“It is not for the CFDT to boycott the consultations with the government. But the dialogue will have to be open and loyal”, underlines the secretary general of the organization in an interview with the Sunday newspaper, before a week punctuated by an inter-union meeting on Monday and the launch of the consultation by the Minister of Labor a few days later.
“There are many subjects on which we have proposals such as the minimum contribution, hardship, employment of seniors… But the 65s, we will fight them,” he added.
Raising the retirement age, “it’s niet”, insisted Laurent Berger. “Today, the age factor no longer makes much sense: employees leave on average at 63.1 years old. Going back to 65 is a brutal measure” and “there is no question of discussing with a gun to the head”.
Guest of the Radio J forum, the Minister of Labor Olivier Dussopt noted that the CFDT has “the merit of constancy” on its opposition to 65 years but also that “it is ready to work on the arduousness, the employment of seniors , phased retirement…”.
“We are going to go to the end of this consultation. I hope that at the end we can find agreements, there will certainly be points on which we will remain in disagreement but we will have purged things”, declared the minister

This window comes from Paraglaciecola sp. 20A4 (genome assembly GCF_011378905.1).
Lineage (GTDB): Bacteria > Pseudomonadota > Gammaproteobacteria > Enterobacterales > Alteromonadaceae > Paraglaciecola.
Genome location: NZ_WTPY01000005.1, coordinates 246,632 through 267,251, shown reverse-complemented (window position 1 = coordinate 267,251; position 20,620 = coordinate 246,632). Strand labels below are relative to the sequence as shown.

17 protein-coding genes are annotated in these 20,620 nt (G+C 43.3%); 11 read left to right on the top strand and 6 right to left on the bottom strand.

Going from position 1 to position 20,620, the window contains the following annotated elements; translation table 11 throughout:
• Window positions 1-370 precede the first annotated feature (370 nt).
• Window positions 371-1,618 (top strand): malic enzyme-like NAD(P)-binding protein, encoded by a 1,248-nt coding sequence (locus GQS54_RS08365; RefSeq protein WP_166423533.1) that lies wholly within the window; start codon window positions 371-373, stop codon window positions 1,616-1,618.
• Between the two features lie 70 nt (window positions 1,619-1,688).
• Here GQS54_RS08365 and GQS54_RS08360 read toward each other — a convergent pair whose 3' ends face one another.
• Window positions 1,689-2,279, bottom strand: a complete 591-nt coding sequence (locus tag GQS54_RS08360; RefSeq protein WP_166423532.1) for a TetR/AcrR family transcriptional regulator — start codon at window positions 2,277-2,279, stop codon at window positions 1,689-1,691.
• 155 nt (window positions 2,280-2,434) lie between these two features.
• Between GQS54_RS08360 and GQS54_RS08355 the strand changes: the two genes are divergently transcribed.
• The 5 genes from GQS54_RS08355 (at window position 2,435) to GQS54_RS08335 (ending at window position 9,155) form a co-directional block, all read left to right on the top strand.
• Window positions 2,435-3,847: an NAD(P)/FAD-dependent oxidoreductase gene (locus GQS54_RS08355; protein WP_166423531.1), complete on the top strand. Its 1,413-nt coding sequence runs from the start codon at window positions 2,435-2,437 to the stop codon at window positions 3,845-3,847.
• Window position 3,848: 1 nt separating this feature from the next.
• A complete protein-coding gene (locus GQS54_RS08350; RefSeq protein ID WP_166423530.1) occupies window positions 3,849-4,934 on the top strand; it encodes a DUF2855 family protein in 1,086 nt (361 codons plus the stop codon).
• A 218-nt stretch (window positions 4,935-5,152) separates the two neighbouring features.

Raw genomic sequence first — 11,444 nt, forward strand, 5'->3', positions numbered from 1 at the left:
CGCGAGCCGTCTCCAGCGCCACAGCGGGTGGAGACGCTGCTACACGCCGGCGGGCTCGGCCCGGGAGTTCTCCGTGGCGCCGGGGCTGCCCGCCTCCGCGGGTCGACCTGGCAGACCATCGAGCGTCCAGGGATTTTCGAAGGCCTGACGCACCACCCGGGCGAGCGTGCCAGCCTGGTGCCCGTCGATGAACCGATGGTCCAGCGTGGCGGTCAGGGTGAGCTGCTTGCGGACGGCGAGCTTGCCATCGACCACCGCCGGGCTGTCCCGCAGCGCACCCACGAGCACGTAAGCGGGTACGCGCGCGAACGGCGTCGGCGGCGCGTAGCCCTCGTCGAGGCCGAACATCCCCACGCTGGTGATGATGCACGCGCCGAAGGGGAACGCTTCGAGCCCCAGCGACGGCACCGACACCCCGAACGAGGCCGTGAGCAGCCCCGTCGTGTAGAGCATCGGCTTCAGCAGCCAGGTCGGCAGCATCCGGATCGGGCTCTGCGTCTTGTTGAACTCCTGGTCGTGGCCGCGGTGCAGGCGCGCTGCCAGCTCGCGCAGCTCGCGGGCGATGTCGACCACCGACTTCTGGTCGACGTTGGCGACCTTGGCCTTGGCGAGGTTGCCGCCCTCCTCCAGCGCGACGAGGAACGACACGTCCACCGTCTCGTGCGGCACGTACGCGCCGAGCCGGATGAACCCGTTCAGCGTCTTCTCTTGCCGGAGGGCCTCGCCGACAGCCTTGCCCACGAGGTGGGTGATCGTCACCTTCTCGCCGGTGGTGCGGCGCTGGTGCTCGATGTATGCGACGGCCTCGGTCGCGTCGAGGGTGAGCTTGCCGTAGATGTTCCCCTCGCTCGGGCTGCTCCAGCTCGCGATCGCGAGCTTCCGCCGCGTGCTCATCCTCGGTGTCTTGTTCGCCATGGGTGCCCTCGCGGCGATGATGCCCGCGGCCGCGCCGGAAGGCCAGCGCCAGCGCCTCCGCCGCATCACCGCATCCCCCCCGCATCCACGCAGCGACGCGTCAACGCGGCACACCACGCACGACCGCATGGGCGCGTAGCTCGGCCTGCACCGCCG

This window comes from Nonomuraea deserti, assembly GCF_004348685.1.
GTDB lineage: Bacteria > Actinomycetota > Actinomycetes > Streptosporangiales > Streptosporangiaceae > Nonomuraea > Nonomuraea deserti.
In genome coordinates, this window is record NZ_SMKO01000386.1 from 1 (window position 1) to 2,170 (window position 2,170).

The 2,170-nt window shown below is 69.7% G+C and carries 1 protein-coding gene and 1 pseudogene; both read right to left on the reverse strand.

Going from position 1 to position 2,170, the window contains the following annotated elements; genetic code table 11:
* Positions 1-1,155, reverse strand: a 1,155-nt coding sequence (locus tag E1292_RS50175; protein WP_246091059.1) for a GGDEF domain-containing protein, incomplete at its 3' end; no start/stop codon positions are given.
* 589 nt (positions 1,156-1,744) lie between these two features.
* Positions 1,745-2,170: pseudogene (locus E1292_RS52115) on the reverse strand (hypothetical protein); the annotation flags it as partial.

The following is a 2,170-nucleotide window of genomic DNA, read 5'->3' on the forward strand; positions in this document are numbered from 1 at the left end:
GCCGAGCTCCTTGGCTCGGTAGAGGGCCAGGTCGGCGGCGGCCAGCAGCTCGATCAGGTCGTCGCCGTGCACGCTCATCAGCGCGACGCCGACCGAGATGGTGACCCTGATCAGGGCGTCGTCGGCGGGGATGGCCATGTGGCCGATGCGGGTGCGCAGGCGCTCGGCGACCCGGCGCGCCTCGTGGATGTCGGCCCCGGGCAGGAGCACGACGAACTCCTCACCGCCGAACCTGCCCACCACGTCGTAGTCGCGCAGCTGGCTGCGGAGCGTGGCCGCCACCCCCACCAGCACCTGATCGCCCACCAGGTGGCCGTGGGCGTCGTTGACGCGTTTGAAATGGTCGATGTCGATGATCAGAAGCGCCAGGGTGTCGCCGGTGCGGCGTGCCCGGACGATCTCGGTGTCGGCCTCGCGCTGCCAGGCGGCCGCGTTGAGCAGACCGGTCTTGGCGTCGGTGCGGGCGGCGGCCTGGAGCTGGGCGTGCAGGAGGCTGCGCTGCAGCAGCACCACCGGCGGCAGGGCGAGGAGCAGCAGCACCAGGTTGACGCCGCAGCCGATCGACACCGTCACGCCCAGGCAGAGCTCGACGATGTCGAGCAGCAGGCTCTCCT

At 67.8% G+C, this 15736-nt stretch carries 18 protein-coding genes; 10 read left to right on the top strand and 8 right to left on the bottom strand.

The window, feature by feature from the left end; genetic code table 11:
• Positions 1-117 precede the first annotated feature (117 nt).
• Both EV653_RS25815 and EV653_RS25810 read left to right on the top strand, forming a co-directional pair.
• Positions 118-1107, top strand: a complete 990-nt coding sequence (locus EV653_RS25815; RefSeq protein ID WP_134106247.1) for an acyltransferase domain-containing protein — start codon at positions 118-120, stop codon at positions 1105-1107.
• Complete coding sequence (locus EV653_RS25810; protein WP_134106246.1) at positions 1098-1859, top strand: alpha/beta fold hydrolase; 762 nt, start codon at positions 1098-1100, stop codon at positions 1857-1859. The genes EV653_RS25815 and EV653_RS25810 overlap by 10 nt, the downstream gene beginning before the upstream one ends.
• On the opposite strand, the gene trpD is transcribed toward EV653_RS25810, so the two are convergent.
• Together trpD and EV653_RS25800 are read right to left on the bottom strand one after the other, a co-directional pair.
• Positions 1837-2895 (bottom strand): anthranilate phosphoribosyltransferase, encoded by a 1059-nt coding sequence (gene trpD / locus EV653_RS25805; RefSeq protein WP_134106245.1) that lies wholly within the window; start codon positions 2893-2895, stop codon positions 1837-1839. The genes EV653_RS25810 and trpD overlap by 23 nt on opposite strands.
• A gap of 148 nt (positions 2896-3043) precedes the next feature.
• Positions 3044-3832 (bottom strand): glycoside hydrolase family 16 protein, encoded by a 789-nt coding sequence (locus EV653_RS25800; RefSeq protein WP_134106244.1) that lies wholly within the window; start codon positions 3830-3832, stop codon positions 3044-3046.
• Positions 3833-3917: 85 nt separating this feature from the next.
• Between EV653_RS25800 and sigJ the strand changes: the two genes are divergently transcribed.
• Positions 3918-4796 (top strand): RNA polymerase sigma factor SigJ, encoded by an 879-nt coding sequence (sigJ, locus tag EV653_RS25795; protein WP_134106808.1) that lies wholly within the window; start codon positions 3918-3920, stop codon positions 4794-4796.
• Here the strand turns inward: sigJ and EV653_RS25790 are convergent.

“All subjects are open, but within the framework set by the President, who committed during the campaign to a gradual increase in the legal age to 64 in 2027 and 65 in 2031,” said Mr. Dussopt. “The red line is to have a balanced system” financially.
This reform could apply to people born “a little before 1966”, he argued.
The objective is to have “a bill ready before Christmas so that it can be examined in the Assembly at the end of January” and adopted before the end of winter, as announced a few days ago by Elisabeth Borne.
In his interview with the JDD, the boss of the CFDT said for his part that his union would continue to participate in the National Council for Refoundation (CNR), initiated by Emmanuel Macron. And “like all the other unions”, the CFDT will not take part in the march against the high cost of living on October 16, organized by LFI, the PS, EELV, and other organizations. “We must not confuse political approach and trade union action”, according to the head of the CFDT.